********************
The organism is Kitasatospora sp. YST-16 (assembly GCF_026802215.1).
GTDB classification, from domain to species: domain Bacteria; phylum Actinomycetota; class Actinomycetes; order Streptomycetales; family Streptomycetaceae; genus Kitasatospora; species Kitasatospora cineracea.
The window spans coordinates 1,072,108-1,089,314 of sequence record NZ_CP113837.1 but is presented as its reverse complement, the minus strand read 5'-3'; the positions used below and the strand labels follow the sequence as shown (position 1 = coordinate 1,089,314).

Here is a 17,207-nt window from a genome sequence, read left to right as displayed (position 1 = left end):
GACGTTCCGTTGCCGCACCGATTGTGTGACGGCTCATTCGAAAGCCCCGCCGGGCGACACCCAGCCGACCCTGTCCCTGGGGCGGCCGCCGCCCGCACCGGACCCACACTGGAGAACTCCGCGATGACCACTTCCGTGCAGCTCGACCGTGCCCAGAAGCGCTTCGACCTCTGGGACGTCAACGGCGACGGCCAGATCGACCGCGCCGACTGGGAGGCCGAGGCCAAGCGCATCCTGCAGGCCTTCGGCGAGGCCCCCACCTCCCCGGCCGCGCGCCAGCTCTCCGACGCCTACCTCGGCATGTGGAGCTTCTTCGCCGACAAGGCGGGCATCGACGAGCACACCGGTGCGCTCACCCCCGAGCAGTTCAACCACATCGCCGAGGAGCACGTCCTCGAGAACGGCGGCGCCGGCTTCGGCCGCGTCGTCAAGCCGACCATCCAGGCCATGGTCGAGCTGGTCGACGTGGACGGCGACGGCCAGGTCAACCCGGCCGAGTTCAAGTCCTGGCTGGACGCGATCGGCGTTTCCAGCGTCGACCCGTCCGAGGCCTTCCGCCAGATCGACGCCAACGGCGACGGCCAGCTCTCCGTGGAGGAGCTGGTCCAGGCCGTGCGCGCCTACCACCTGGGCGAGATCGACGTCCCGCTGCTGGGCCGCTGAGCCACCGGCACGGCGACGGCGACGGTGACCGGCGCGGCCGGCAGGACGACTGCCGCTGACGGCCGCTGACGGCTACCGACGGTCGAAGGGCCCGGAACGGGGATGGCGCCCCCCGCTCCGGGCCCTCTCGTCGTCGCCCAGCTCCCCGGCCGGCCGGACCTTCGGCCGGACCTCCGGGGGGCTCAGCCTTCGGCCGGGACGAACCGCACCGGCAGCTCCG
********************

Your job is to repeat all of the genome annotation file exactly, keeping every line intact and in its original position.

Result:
The organism is Kitasatospora sp. YST-16 (assembly GCF_026802215.1).
GTDB classification, from domain to species: domain Bacteria; phylum Actinomycetota; class Actinomycetes; order Streptomycetales; family Streptomycetaceae; genus Kitasatospora; species Kitasatospora cineracea.
The window spans coordinates 1,072,108-1,089,314 of sequence record NZ_CP113837.1 but is presented as its reverse complement, the minus strand read 5'-3'; the positions used below and the strand labels follow the sequence as shown (position 1 = coordinate 1,089,314).

Here is a 17,207-nt window from a genome sequence, read left to right as displayed (position 1 = left end):
GACGTTCCGTTGCCGCACCGATTGTGTGACGGCTCATTCGAAAGCCCCGCCGGGCGACACCCAGCCGACCCTGTCCCTGGGGCGGCCGCCGCCCGCACCGGACCCACACTGGAGAACTCCGCGATGACCACTTCCGTGCAGCTCGACCGTGCCCAGAAGCGCTTCGACCTCTGGGACGTCAACGGCGACGGCCAGATCGACCGCGCCGACTGGGAGGCCGAGGCCAAGCGCATCCTGCAGGCCTTCGGCGAGGCCCCCACCTCCCCGGCCGCGCGCCAGCTCTCCGACGCCTACCTCGGCATGTGGAGCTTCTTCGCCGACAAGGCGGGCATCGACGAGCACACCGGTGCGCTCACCCCCGAGCAGTTCAACCACATCGCCGAGGAGCACGTCCTCGAGAACGGCGGCGCCGGCTTCGGCCGCGTCGTCAAGCCGACCATCCAGGCCATGGTCGAGCTGGTCGACGTGGACGGCGACGGCCAGGTCAACCCGGCCGAGTTCAAGTCCTGGCTGGACGCGATCGGCGTTTCCAGCGTCGACCCGTCCGAGGCCTTCCGCCAGATCGACGCCAACGGCGACGGCCAGCTCTCCGTGGAGGAGCTGGTCCAGGCCGTGCGCGCCTACCACCTGGGCGAGATCGACGTCCCGCTGCTGGGCCGCTGAGCCACCGGCACGGCGACGGCGACGGTGACCGGCGCGGCCGGCAGGACGACTGCCGCTGACGGCCGCTGACGGCTACCGACGGTCGAAGGGCCCGGAACGGGGATGGCGCCCCCCGCTCCGGGCCCTCTCGTCGTCGCCCAGCTCCCCGGCCGGCCGGACCTTCGGCCGGACCTCCGGGGGGCTCAGCCTTCGGCCGGGACGAACCGCACCGGCAGCTCCG